Israeli politician Shlomo Karhi has been condemned for saying Pride parades “legitimise something that is contrary to the natural family unit.”
Karhi, who will be a candidate for Israel’s ruling Likud party in the national election on April 9, also told Israeli radio station Radio Darom “holding gay Pride parades is completely wrong,” according to Israeli news site Ynet.
“Everyone has the freedom to choose (how to live their life),” he added. “But I don’t think it’s appropriate to publicly display this behaviour.”
He is 27th on the list of candidates for the right-wing Likud party. The number of candidates elected is decided by the percentage of votes each party gets and, with polls showing that Likud is set to repeat its 30-seat result from 2015, Karhi could be about to take office.
Shlomo Karhi criticised by activists—including his aunt
The backlash against Karhi was swift, with activists rushing to condemn the candidate.
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These critics included Karhi’s aunt, Shosh Tuchfeld, who told Ynet she was “not surprised” by his comments.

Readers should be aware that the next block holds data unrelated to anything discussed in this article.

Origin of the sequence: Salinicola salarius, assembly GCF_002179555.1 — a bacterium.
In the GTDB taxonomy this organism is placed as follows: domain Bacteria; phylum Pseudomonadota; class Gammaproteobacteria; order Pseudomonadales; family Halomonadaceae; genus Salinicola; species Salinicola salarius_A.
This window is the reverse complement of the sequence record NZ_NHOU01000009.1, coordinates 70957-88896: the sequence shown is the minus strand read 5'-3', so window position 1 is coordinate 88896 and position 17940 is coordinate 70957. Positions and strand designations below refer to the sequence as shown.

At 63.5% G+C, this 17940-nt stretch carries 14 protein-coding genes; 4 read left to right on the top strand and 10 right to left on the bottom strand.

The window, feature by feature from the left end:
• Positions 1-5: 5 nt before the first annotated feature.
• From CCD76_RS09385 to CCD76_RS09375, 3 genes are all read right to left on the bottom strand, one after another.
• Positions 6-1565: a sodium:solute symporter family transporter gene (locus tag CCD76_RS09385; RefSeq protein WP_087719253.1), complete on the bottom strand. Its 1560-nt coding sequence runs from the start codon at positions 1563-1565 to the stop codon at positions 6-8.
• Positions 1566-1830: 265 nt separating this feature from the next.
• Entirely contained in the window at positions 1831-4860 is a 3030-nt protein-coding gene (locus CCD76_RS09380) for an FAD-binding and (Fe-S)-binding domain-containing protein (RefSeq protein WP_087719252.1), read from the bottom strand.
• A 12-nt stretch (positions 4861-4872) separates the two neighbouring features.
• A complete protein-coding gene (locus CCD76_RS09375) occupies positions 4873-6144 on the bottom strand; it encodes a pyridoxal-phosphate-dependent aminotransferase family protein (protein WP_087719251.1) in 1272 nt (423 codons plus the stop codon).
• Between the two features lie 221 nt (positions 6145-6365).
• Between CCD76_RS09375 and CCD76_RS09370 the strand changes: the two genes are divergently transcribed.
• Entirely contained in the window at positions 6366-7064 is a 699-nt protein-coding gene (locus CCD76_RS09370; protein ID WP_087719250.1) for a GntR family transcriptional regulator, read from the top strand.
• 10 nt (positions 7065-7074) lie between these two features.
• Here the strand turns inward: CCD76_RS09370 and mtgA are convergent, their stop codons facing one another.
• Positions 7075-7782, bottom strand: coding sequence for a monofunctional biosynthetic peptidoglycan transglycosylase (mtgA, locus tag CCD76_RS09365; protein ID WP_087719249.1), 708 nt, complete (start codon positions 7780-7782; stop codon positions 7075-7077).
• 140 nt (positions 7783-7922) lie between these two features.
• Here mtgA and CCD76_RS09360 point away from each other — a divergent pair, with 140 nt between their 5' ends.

“But I view these remarks as a challenge, and I’ll continue fighting against people who speak and think like in this way,” Tuchfeld added.
Tuchfeld, who has two gay sons and volunteers with national LGBT+ organisation Aguda, said her nephew did not see Pride parades for what they were.
“The members of the LGBT community who vote for Likud should know this is the man they will help get elected to the Knesset.”
— Aguda chair Chen Arieli
“My answer to Shlomo is that the Pride parades are a way of protest. It is a struggle for equal LGBT rights, for eradicating bullying, humiliations and shaming of the LGBT community,” she said.
“There are members of the LGBT community who are religious, and their situation is far worse because of this sort of reaction.”
Aguda chair Chen Arieli slammed Karhi and Likud, telling Ynet: “It is a disgrace for the Likud Party that Shlomo Karhi, a candidate who has yet to be elected to the Knesset (Israeli parliament), has become the sad joke of the next parliamentary session.”
She also wondered “whether Karhi shares his primitive and benighted opinions with MK Amir Ohana, who secured the 26th spot on the Likud’s Knesset list,” referring to Likud’s first openly gay MP, who was elected in 2015.
“The members of the LGBT community who vote for Likud should know this is the man they will help get elected to the Knesset,” Arieli added.